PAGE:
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International Trade

by: Brett Stanton

International Trade ECON 37000

Marketplace > Purdue University > Economcs > ECON 37000 > International Trade
Brett Stanton
GPA 3.6

David Hummels

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David Hummels
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This 11 page Class Notes was uploaded by Brett Stanton on Saturday September 19, 2015. The Class Notes belongs to ECON 37000 at Purdue University taught by David Hummels in Fall. Since its upload, it has received 57 views. For similar materials see /class/207953/econ-37000-purdue-university in Economcs at Purdue University.


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Date Created: 09/19/15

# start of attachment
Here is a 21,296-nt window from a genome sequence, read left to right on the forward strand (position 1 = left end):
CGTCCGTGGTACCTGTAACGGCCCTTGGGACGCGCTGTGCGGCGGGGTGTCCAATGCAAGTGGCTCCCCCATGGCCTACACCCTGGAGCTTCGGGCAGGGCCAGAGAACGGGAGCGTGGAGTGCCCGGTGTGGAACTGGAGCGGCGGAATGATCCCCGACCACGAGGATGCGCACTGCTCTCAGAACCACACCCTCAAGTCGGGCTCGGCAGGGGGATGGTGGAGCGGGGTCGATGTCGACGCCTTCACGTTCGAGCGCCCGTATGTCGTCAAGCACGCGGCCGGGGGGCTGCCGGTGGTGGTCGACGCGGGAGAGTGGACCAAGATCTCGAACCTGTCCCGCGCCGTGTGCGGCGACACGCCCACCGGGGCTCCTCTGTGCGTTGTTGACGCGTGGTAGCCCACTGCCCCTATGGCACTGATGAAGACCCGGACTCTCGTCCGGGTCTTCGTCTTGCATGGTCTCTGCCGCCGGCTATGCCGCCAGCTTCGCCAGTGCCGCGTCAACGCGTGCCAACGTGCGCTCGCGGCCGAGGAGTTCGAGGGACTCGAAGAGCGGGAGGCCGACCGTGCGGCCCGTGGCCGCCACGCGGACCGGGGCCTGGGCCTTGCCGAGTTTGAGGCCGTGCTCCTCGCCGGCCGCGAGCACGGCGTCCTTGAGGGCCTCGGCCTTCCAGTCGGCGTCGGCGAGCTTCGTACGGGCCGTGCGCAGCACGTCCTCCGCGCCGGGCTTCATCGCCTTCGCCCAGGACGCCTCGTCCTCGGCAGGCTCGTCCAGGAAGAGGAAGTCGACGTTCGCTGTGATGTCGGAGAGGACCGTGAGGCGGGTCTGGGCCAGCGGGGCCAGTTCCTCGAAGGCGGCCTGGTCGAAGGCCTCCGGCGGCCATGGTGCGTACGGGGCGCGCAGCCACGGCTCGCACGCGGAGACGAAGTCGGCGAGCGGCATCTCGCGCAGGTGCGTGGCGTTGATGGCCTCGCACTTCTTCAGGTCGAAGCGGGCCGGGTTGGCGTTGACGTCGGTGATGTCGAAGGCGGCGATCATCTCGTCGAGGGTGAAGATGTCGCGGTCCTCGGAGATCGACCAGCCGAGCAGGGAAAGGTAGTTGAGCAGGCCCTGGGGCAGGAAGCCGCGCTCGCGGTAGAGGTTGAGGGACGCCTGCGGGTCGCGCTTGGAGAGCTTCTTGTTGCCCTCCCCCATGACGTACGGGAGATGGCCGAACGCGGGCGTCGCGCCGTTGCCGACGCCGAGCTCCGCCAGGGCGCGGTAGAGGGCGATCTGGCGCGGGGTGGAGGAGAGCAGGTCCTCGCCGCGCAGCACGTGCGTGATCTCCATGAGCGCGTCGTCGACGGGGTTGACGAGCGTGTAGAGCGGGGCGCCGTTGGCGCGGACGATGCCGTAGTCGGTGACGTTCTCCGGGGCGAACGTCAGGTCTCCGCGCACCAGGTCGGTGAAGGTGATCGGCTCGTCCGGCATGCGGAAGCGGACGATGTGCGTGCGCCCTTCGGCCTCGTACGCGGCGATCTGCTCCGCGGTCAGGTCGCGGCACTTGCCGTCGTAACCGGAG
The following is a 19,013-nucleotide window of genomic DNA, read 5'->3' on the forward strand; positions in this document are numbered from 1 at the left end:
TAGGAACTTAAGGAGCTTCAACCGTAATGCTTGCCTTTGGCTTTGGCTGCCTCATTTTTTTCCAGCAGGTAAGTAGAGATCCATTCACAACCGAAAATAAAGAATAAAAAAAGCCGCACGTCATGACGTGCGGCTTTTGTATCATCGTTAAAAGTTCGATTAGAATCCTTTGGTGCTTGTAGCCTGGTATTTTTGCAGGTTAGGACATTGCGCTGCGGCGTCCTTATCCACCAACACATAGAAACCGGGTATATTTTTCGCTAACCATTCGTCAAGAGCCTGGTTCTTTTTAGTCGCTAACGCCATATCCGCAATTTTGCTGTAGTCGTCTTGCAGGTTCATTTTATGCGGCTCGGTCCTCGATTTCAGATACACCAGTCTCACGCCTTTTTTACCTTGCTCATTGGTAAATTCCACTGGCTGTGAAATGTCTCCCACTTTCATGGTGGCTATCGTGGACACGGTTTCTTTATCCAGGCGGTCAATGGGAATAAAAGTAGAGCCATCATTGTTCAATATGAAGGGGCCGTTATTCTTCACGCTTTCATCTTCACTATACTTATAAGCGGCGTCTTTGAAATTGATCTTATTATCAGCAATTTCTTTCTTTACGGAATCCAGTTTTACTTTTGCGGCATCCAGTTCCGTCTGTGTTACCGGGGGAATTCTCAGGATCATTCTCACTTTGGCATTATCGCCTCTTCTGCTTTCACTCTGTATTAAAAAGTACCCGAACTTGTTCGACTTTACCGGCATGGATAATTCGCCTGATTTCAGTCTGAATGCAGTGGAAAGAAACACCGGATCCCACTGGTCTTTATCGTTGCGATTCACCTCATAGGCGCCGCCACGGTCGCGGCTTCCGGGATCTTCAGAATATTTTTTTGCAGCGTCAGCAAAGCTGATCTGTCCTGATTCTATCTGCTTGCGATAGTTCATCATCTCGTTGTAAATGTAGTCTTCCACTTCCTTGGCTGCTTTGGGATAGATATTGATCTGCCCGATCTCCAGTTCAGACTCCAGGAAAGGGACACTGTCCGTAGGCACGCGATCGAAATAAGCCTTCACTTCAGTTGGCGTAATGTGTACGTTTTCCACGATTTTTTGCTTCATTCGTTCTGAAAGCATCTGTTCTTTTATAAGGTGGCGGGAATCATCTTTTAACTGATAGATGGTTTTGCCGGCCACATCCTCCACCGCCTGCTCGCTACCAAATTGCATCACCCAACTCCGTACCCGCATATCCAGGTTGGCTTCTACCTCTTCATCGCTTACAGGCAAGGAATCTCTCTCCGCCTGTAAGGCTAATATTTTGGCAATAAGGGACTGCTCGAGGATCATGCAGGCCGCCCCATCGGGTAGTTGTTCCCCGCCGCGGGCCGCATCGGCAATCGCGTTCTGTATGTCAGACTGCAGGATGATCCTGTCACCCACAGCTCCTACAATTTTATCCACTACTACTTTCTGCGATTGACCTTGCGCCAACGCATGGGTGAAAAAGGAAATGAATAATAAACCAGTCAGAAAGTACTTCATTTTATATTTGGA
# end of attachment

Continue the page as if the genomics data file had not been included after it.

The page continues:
Econ 370 Fall 2008 ANSWER KEY FIRST MIDTERM EXAMINATION Warm up questions hintboth answers are true 1 I have written my name and student number on each page of the exam and the bubble sheet 2 You see a sink with two handles marked hot and cold and you turn the handle marked hot It is very likely that hot water will come out Questions 38 refer to empirical evidence taken from our class discussions and the textbook 3 Since 1970 international investment of all kinds has grown less quickly than international merchandise trade False See first day notes 4 Countries with rising labor productivity experience falling wages because fewer workers are needed to produce the same amount of output False Rising labor productivity correlates to higher wages see text figure 28 5 Countries used to trade primarily with close neighbors but globalization means that proximity no longer matters to trade patterns False Countries still trade primarily with neighbors See first day notes figure 12 6 Before David Ricardo articulated the theory of comparative advantage mercantilists believed countries gained from exporting and lost from importing True See sidebar on text page 32 7 In the US Trade Adjustment Assistance TAA is designed to help factory owners who suffer losses due to import competition False TAA is designed to help workers displaced by import competition See p 7579 8 An early study of the HeckscherOhlin theory by Wassily Leontief found that US imports have a higher capitallabor ratio than US exports True This is called the Leontief Paradox see p 108109 For questions 917 assume we have a Ricardian model of trade with two countries US Mexico producing two goods apples wheat US Mexico Total Labor 200 100 Total Possible Output of Each Good if all labor were used to produce only that good Apples 100 50 Wheat 40 40 Note that the table above describes the total labor force of each country and total production of each good that could be attained if all labor were used to produce that good Finally assume that consumers in both countries have identical preferences the same indifference curves First translate these total outputs into unit labor requirements using output La or a Loutput US Mexico Total Labor 200 100 Unit labor requirements Apples 2 2 Wheat 5 25 Or you can do it in terms of marginal products of labor using output L MPL or MPL outputL US Mexico Total Labor 200 100 MPL Apples 05 05 Wheat 02 04 In autarkyquestions 912 9 The marginal product of labor in wheat production is the same in both countries False It is higher in Mexico 10 The price of apples price of wheat is lower in the US True Pupple aapplzs P a whzat whzat For the US 2504 For Mexico 225 08 11 The US consumption frontier measured on a per person basis is lower than Mexican consumption possibilities True To get the consumption frontier on a per person basis divide the total output in each sector by total labor force The result is the same as the marginal product of labor in each sector Note that the MPL is the same in both countries for apples but is lower for the US in wheat That means that the US CPF measured on a per person basis is lower than Mexico 12 People in the US should consume the same ratio of appleswheat as people in Mexico False PW f preferences are the same and is lower in the US people in the US should consume more whzat apples In moving from autarky to free tradequestions 1317 13 The US should export wheat False PW The US has lower autarky than Mexico and should export apples when 14 Mexican apple output should rise False Mexico should export wheat which requires that they produce more wheat and fewer apples 15 The prices of applesprice of wheat in the US should rise True Free trade causes the price of your export good to rise and the price of your import good to fall 16 Workers in both countries should be better off as measured by the rise in consumption possiblities True 17 The ratio of appleswheat consumed in the US should fall PW True As rises people will consume fewer apples and more wheat whzat For questions 1827Brazil and Chile produce coffee and wine using land and labor Labor is mobile between the sectors however coffee beans and wine require different soil and climate This means that some land is good only for growing coffee beans and some land is only good for growing wine grapes Brazil is relatively abundant in coffeegrowing land while Chile is relatively abundant in wine grape growing land Preferences are identical in both countries Draw the RS curves with P P WW 07 on the vertical aXIs and QWW Qmf22 on the horizontal aXIs Chile39s RS curve lies to the right of Brazil39s That means that Chile has a low relative P P wmz 50722 Questions 18 19Assume both countries are in autarky 18 At the same relative output levels Q WW mefzz BraZIIIan prIces of Wine relative to coffee PWW Hagf are higher than in Chile True 19 Chilean consumers will prefer to purchase a higher ratio of winecoffee than consumers in Brazil True Since P P wmz 50722 QW QM is lower in Chile than in Brazil consumers will consume a higher ratio of Questions 2023 Still in autarky the demand for coffee rises and the demand for wine falls in both countries In the new equilibrium in Chile To see this effect shift the RD curve down and to the left Or using the bucket diagram shift the labor demand curve for coffee up and the labor demand curve for wine down 20 The price of coffee should rise relative to the price of wine True 21 The marginal product of labor in wine should rise True The rise in coffee prices pulls labor into the coffee sector and out of the wine sector Since MPL is declining in L this causes MPL in wine to rise 22 Coffee producing firms should hire more labor True You can see this from the bucket diagram Since labor demand P MPL a rise in coffee prices causes the marginal benefit of hiring coffee workers to rise 23 The value of land used to grow coffee should fall while the value of land used to grow wine grapes should rise False The land returns depend on prices and the marginal product of land Both are going up for coffee both are going down for grapes Questions 24 27 Now let Chile and Brazil trade with each other In the move from autarky to free trade 24 Brazil exports coffee True 01 PWW Is lower In BraZIl P P is higher for Brazil than in Chile which means that PC wmz 50722 25 The price of wine relative to coffee will rise in Chile True Trade causes product prices to converge and P P started lower in Chile wmz mffzz 26 Owners of wine grape land in both countries are worse off as a result of free trade False Since P P WW 0722 rises in Chile owners of wine grape land will be better off 27 The relative quantity of winecoffee consumed in Chile will rise False Since P P W2 W2 rIses consumers there Will buy less Wine and more coffee Questions 2835 use a HeckscherOhlin model of trade Japan and China produce cars and shirts using two factors capital and labor that are mobile across sectors Cars are capitalintensive Shirts are laborintensive The countrywide capitaloutput ratio is higher in Japan than in China The cost of labor is w The cost of capital is r Questions 2831ln autarky 28 At the same factor price ratio wr shirts use a higher laborcapital ratio than cars in Japan True This is the definition of laborintensive 29 A fall in the cost of labor relative to capital wr falls will cause both shirts and cars in Japan to use more labor True Demands for each input are decreasing in their price See figure 41 30 We would expect to see the marginal product of capital in Japan to rise after wr falls True As wr falls japan will start to use more labor and less capital This will drive down the MPL and drive up the MPK 31 At the same output ratio Q m Qshm China has a lower opportunity cost for producing cars than does Japan False China has less capital and cars are capitalintensive This means that at the same output ratio car output will have a higher opportunity cost for China Questions 3235 In the move to free trade 32 Japan should export cars True 33 The relative demand curve for laborcapital in China as a whole should shift right True Recall that the RD curve for laborcapital depends on the labor and capital intensity of production for cars and shirts and on the importance of cars and shirts in production China will specialize in shirts meaning that the demand for factors coming from shirts will be more important The RD curve for the economy as a whole shifts right to look more like demand for laborcapital from the shirt section 34 The factor price ratio wr in Japan and China should converge True Trade causes the price of the scarce factor to fall and the abundant factor to rise For Japan wr falls for China wr rises They converge 35 The quantity of laborcapital demanded by the car industry in Japan should rise True Trade causes the price of the scarce factor to fall and the abundant factor to rise For Japan wr falls As wr falls in japan labor becomes less expensive and the car industry should use more labor Short Answer 1 30 pts The US and Canadian fishing fleets both fish in the same waters in the North Atlantic but the US fleet is 10 more productive than the Canadian fleet Swordfish populations in the North Atlantic are falling rapidly and are in danger of going extinct In response the US government puts a strict quota that cuts in half the number of fish that can be caught by each USowned swordfish boat Answer abc d a How would the quota impact US production possibilities and fish prices in autarky The quota effectively lowers the marginal product of capital in the fishing sector If we were to graph fishing output against output from another sector the PPF would shift in relatively more for the fish sector The increased scarcity of fish in the US market plus an inability to import them from abroad causes their price to rise b How would the quota impact the pattern of trade and the returns to owning fishing boats in the US and Canada in free trade The US starts off with a 10 efficiency advantage and then has its productivity cut in half The restrictions should give Canada a comparative advantage in fishing That is autarky prices in Canada are now below US autarky prices Canada should start exporting fish to the US Returns In the US the fishing quotas would directly lower the marginal product of capital but this would be partially compensated by a rising price in autarky Free trade with Canada would then push fish prices down For the US this would represent a significant decrease in the returns to owning fishing boats For Canada the restriction would probably increase the MPK of their boats more fish to catch with US boats out of the way And the supply reduction on the US side would push up prices The returns to their fishing fleet would rise c Compare the US quota to two alternative policies fixed quotas for both fishing fleets or permits to catch swordfish initially assigned to each nation and then made tradeable Which policy has the best chance to help fish populations recover with the least economic inefficiency US quota Production would be diverted from the US fleet to the Canadian fleet meaning that fish populations would still be heavily overfished US Canada quota This would reduce the incentive for Canada to ramp up production to offset a US only quota However the quota hits efficient and inefficient fleets the same way Tradeable fishing permits This would also reduce the incentive for Canada to boost production but it allows a reallocation of fishing rights so that the more efficient producer could produce more d If tradeable permits were put in place which country should buy and which country should sell fishing permits The US is more efficient so it should buy fishing permits from Canada and catch more fish Canada should fish less and sell the rights to fish to US firms Short Answer 2 20 pts Compare the Ricardian and Specific Factors Models when labor is mobile across two sectors of production X and Y Answer abcd a Describe in words and an equation what determines the demand curve for labor in the Specific Factors model Does this equation also work for the Ricardian model Firms hire workers until marginal costs equal marginal benefits wage price MPL Yes Note that in the Ricardian model MPL 1 a where a unit labor requirement We showed that in the Ricardian model p w a you can also write this as w pa and since a lMPL you get back wpMPL The only difference is that in the Ricardian model MPL is a constant b For each model describe what determines opportunity costs of production and describe what happens to the opportunity cost of producing X as production of Y falls In both models opportunity costs are given by the ratio of marginal products of labor So moving one unit of labor from Y production to X production yields MPLX more x output and MPLy less Y output In the Ricardian model the MPL in each sector is a constant so the opportunity cost does not change as production of Y falls In the SF model rising Lgt falling MPL Production of Y down gt L used in Y down gt MPLy up And at the same time production of X up gt L used in X up gt MPLX down So the opportunity costs of X production are rising as Y output falls c What does your answer to 2b imply should happen to product prices in each model as Y output falls p MPLy Prices reflect opportunity costs of production Py MPL In the Ricardian model the marginal products are constant so prices do not change as we move along the PPF Once we hit the axis and we are completely specialized in producing one good prices can change P In the SF model the marginal products are changing so y d What does it imply about the likelihood that a country will completely specialize produce only one good In the Ricardian model opportunity costs and prices don39t change until the country completely specializes In the SF model every incremental increase in output of the export good raises opportunity costs and prices This makes it much more likely that prices will converge on the foreign price before the country has specialized completely